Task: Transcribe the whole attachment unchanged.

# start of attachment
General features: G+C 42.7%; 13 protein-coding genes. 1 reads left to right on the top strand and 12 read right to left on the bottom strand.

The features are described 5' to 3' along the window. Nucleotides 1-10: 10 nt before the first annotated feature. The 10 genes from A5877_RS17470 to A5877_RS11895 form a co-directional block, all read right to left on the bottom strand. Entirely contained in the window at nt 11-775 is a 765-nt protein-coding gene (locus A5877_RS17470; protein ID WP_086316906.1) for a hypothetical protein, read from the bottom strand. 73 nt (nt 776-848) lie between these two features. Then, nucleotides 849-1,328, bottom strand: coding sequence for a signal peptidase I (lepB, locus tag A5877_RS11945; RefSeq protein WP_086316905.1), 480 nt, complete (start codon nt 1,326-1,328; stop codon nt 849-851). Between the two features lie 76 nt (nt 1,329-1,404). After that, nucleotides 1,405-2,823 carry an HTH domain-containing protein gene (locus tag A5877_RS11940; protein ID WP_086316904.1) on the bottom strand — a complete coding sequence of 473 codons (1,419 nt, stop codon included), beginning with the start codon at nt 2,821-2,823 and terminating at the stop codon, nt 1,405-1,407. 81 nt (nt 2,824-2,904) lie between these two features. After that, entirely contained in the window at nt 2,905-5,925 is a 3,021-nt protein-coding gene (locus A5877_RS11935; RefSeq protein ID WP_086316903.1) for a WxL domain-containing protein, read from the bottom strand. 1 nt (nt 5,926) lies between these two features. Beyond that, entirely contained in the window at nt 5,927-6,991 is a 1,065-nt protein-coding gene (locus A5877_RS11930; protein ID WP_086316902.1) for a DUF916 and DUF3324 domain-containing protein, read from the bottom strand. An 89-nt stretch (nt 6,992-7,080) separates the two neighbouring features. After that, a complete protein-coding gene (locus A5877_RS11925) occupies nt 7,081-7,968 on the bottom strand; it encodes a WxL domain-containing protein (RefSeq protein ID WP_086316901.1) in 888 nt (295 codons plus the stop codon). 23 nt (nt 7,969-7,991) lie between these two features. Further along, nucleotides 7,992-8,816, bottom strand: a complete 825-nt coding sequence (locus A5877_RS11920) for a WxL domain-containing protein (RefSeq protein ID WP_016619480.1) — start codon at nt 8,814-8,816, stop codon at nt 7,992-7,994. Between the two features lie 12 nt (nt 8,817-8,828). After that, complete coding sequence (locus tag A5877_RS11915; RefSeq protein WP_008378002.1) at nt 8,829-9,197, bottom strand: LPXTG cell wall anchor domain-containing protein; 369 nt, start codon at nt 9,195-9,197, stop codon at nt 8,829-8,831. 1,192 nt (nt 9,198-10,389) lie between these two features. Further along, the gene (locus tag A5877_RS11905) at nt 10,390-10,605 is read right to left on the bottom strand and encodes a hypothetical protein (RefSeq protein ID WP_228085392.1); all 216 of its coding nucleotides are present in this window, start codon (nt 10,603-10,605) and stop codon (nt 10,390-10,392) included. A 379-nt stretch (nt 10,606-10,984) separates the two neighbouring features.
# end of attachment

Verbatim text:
General features: G+C 42.7%; 13 protein-coding genes. 1 reads left to right on the top strand and 12 read right to left on the bottom strand.

The features are described 5' to 3' along the window. Nucleotides 1-10: 10 nt before the first annotated feature. The 10 genes from A5877_RS17470 to A5877_RS11895 form a co-directional block, all read right to left on the bottom strand. Entirely contained in the window at nt 11-775 is a 765-nt protein-coding gene (locus A5877_RS17470; protein ID WP_086316906.1) for a hypothetical protein, read from the bottom strand. 73 nt (nt 776-848) lie between these two features. Then, nucleotides 849-1,328, bottom strand: coding sequence for a signal peptidase I (lepB, locus tag A5877_RS11945; RefSeq protein WP_086316905.1), 480 nt, complete (start codon nt 1,326-1,328; stop codon nt 849-851). Between the two features lie 76 nt (nt 1,329-1,404). After that, nucleotides 1,405-2,823 carry an HTH domain-containing protein gene (locus tag A5877_RS11940; protein ID WP_086316904.1) on the bottom strand — a complete coding sequence of 473 codons (1,419 nt, stop codon included), beginning with the start codon at nt 2,821-2,823 and terminating at the stop codon, nt 1,405-1,407. 81 nt (nt 2,824-2,904) lie between these two features. After that, entirely contained in the window at nt 2,905-5,925 is a 3,021-nt protein-coding gene (locus A5877_RS11935; RefSeq protein ID WP_086316903.1) for a WxL domain-containing protein, read from the bottom strand. 1 nt (nt 5,926) lies between these two features. Beyond that, entirely contained in the window at nt 5,927-6,991 is a 1,065-nt protein-coding gene (locus A5877_RS11930; protein ID WP_086316902.1) for a DUF916 and DUF3324 domain-containing protein, read from the bottom strand. An 89-nt stretch (nt 6,992-7,080) separates the two neighbouring features. After that, a complete protein-coding gene (locus A5877_RS11925) occupies nt 7,081-7,968 on the bottom strand; it encodes a WxL domain-containing protein (RefSeq protein ID WP_086316901.1) in 888 nt (295 codons plus the stop codon). 23 nt (nt 7,969-7,991) lie between these two features. Further along, nucleotides 7,992-8,816, bottom strand: a complete 825-nt coding sequence (locus A5877_RS11920) for a WxL domain-containing protein (RefSeq protein ID WP_016619480.1) — start codon at nt 8,814-8,816, stop codon at nt 7,992-7,994. Between the two features lie 12 nt (nt 8,817-8,828). After that, complete coding sequence (locus tag A5877_RS11915; RefSeq protein WP_008378002.1) at nt 8,829-9,197, bottom strand: LPXTG cell wall anchor domain-containing protein; 369 nt, start codon at nt 9,195-9,197, stop codon at nt 8,829-8,831. 1,192 nt (nt 9,198-10,389) lie between these two features. Further along, the gene (locus tag A5877_RS11905) at nt 10,390-10,605 is read right to left on the bottom strand and encodes a hypothetical protein (RefSeq protein ID WP_228085392.1); all 216 of its coding nucleotides are present in this window, start codon (nt 10,603-10,605) and stop codon (nt 10,390-10,392) included. A 379-nt stretch (nt 10,606-10,984) separates the two neighbouring features.